Intrepid travellers, egged on by rosy tales in National Geographic, may find themselves attempting a round trip on the 501. All manner of dangers lie in wait for the unwary — just to get started, you have to actually find a Queen car at Neville Loop!
As a public service, I have reviewed the Queen car data to see what might await our adventurers. [Yes, you thought I was finished with the 501, didn’t you. Fooled you!]
The first charts I created show the running times all the way from Neville to Long Branch. One fact leaps off the page right away — few cars actually make this trip especially at certain times of the day. Short turns usually intervene. All the same, for those cars that do cross the entire route, here are the results. Note that times refer to departures from Neville.
- On weekdays, the running times are clustered around 80 minutes in the early morning (plus or minus 5) rising gradually to centre on 90 at midday (plus or minus 10).
- On weekday afternoons, the number of cars making the trip thins out drastically. Running times stay in the 90-to-100 minute range peaking at 120 for a few cars around 1700. These peaks only occured on three days where there was severe traffic congestion in Parkdale.
- On weekday evenings, the times settle down by 1800 and cluster around 80 minutes through the evening.
- On Saturdays, trip times peak at about 1400 at around 105 minutes (plus or minus 5). As on weekdays, morning and evening times sit at about 80 minutes.
- On Sundays, the pattern is the same as on Saturday, but the peak is lower at about 95 minutes (plus or minus 5).
- On Christmas Day, the time is consistently 80 minutes through the main part of the day, and on Boxing Day, around 85 minutes.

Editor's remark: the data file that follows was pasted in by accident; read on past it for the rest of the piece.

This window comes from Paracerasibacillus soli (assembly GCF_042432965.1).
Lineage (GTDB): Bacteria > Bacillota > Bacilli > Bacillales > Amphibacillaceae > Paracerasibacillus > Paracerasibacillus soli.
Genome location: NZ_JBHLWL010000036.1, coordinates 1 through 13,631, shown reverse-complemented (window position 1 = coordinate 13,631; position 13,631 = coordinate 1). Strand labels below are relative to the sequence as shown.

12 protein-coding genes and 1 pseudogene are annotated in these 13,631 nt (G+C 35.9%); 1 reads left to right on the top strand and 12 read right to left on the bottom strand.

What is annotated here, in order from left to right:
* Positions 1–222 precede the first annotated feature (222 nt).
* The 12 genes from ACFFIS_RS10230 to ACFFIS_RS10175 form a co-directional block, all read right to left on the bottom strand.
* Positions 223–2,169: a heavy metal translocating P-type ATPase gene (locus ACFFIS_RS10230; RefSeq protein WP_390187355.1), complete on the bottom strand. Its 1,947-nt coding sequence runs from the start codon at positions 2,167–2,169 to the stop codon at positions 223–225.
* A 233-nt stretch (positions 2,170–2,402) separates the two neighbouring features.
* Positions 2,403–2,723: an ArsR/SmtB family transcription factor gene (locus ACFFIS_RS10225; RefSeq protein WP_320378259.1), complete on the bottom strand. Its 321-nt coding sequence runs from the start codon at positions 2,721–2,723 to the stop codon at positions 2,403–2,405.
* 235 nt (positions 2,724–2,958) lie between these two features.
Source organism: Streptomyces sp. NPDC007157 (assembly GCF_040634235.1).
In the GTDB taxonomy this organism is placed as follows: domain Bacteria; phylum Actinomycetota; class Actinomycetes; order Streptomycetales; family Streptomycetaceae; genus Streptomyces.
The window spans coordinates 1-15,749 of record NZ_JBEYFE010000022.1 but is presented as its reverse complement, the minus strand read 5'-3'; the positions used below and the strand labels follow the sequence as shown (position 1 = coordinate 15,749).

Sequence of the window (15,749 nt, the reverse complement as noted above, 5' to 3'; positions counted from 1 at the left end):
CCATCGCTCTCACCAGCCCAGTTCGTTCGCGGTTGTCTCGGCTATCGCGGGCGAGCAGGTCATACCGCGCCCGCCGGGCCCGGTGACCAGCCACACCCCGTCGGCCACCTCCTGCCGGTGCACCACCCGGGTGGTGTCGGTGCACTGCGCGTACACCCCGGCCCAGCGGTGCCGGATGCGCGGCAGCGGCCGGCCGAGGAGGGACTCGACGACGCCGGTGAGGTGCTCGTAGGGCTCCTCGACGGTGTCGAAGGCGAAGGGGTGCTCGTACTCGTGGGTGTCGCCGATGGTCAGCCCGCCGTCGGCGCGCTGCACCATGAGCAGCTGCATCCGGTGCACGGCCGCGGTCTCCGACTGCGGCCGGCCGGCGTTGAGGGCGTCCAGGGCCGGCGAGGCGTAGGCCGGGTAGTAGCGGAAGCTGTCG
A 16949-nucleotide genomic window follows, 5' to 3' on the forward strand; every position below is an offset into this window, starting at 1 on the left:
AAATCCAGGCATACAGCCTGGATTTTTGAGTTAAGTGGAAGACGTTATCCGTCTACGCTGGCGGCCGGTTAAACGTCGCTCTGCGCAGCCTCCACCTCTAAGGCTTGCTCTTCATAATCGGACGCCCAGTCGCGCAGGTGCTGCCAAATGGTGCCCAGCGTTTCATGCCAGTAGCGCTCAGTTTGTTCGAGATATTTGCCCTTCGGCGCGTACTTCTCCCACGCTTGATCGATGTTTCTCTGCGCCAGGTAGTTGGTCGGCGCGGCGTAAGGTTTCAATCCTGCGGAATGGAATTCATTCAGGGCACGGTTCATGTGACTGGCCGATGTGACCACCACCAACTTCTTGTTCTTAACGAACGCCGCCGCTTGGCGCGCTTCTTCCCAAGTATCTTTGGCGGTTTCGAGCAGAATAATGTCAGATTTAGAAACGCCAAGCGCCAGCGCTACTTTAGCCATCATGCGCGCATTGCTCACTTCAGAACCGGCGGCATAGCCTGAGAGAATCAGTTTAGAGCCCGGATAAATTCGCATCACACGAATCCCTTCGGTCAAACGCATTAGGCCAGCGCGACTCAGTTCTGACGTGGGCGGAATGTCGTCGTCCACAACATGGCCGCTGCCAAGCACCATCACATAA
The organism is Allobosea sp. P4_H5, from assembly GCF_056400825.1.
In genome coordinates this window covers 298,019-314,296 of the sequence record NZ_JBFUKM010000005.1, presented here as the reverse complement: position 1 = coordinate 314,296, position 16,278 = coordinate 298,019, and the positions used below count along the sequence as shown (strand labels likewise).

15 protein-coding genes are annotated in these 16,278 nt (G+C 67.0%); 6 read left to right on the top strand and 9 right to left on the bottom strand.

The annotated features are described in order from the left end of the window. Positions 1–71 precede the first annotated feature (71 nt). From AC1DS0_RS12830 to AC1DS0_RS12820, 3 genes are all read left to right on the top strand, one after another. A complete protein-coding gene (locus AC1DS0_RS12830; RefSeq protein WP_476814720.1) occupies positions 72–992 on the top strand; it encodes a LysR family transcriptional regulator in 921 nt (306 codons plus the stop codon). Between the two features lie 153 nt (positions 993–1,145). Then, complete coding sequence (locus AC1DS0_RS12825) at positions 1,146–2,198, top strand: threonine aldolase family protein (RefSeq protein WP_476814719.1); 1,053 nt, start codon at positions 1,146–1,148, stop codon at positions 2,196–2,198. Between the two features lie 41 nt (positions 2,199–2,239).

Eastbound trip times are a bit tricky because of the CIS black hole that swallows cars from roughly Wineva to Neville Loop. Reliable arrival times at Neville are hard to get on some days, and layovers at Neville may be counted in the trip times. Times cited below are departure times from Long Branch.
- On weekdays, trip times cluster around 90 minutes, but around 1500 there is a drop in the number of through trips to Neville and an increase in the trip time with peaks over 120 minutes again corresponding to a few days when congestion was bad.
- On weekday evenings, trip times settle down to cluster around 90 minutes.
- On Saturdays, trip times lie mainly between 90 and 100 minutes for the main part of the day.
- On Sundays, the rangs is between 85 and 95 minutes.
To get a better sense of what was going on, I looked at different trip segments. In order that the many short turns at Woodbine could be included, I plotted trip times from Greenwood to Long Branch.
- Weekday times are clustered in a band roughly 15 minutes wide rising from an average of 70 at 0800 up to just over 80 by 1500 dropping back to 70 again through the evening.
- On Saturdays, the pattern is similar except for a lower average in the early morning (no rush hour) and a peak around 90 at about 1500.